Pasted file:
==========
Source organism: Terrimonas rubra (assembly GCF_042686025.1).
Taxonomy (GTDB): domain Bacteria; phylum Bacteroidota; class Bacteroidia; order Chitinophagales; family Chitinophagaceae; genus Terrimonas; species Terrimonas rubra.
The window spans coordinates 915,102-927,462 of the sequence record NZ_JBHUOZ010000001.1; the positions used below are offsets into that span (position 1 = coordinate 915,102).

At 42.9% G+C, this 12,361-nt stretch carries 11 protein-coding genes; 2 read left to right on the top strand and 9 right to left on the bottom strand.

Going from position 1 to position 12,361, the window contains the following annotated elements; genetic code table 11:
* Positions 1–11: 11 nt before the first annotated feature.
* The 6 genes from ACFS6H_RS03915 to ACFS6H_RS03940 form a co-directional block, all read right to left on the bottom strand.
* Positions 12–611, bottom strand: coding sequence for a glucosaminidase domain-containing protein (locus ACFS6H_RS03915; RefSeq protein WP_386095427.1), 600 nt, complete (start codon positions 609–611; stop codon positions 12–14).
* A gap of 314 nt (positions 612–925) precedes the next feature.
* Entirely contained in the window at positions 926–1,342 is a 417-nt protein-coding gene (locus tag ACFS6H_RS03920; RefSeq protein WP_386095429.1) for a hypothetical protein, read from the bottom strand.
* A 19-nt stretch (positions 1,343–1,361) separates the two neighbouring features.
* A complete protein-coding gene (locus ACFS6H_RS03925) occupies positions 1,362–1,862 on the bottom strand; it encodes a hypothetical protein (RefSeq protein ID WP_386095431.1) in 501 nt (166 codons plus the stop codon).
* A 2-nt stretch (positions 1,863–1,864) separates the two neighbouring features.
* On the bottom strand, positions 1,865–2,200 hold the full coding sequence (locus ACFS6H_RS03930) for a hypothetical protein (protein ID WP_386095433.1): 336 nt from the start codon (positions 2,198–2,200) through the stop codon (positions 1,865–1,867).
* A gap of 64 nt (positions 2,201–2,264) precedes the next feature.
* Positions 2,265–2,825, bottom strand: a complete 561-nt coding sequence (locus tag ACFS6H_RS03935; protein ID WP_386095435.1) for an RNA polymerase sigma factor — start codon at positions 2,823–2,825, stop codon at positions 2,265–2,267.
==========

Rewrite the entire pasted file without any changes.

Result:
Source organism: Terrimonas rubra (assembly GCF_042686025.1).
Taxonomy (GTDB): domain Bacteria; phylum Bacteroidota; class Bacteroidia; order Chitinophagales; family Chitinophagaceae; genus Terrimonas; species Terrimonas rubra.
The window spans coordinates 915,102-927,462 of the sequence record NZ_JBHUOZ010000001.1; the positions used below are offsets into that span (position 1 = coordinate 915,102).

At 42.9% G+C, this 12,361-nt stretch carries 11 protein-coding genes; 2 read left to right on the top strand and 9 right to left on the bottom strand.

Going from position 1 to position 12,361, the window contains the following annotated elements; genetic code table 11:
* Positions 1–11: 11 nt before the first annotated feature.
* The 6 genes from ACFS6H_RS03915 to ACFS6H_RS03940 form a co-directional block, all read right to left on the bottom strand.
* Positions 12–611, bottom strand: coding sequence for a glucosaminidase domain-containing protein (locus ACFS6H_RS03915; RefSeq protein WP_386095427.1), 600 nt, complete (start codon positions 609–611; stop codon positions 12–14).
* A gap of 314 nt (positions 612–925) precedes the next feature.
* Entirely contained in the window at positions 926–1,342 is a 417-nt protein-coding gene (locus tag ACFS6H_RS03920; RefSeq protein WP_386095429.1) for a hypothetical protein, read from the bottom strand.
* A 19-nt stretch (positions 1,343–1,361) separates the two neighbouring features.
* A complete protein-coding gene (locus ACFS6H_RS03925) occupies positions 1,362–1,862 on the bottom strand; it encodes a hypothetical protein (RefSeq protein ID WP_386095431.1) in 501 nt (166 codons plus the stop codon).
* A 2-nt stretch (positions 1,863–1,864) separates the two neighbouring features.
* On the bottom strand, positions 1,865–2,200 hold the full coding sequence (locus ACFS6H_RS03930) for a hypothetical protein (protein ID WP_386095433.1): 336 nt from the start codon (positions 2,198–2,200) through the stop codon (positions 1,865–1,867).
* A gap of 64 nt (positions 2,201–2,264) precedes the next feature.
* Positions 2,265–2,825, bottom strand: a complete 561-nt coding sequence (locus tag ACFS6H_RS03935; protein ID WP_386095435.1) for an RNA polymerase sigma factor — start codon at positions 2,823–2,825, stop codon at positions 2,265–2,267.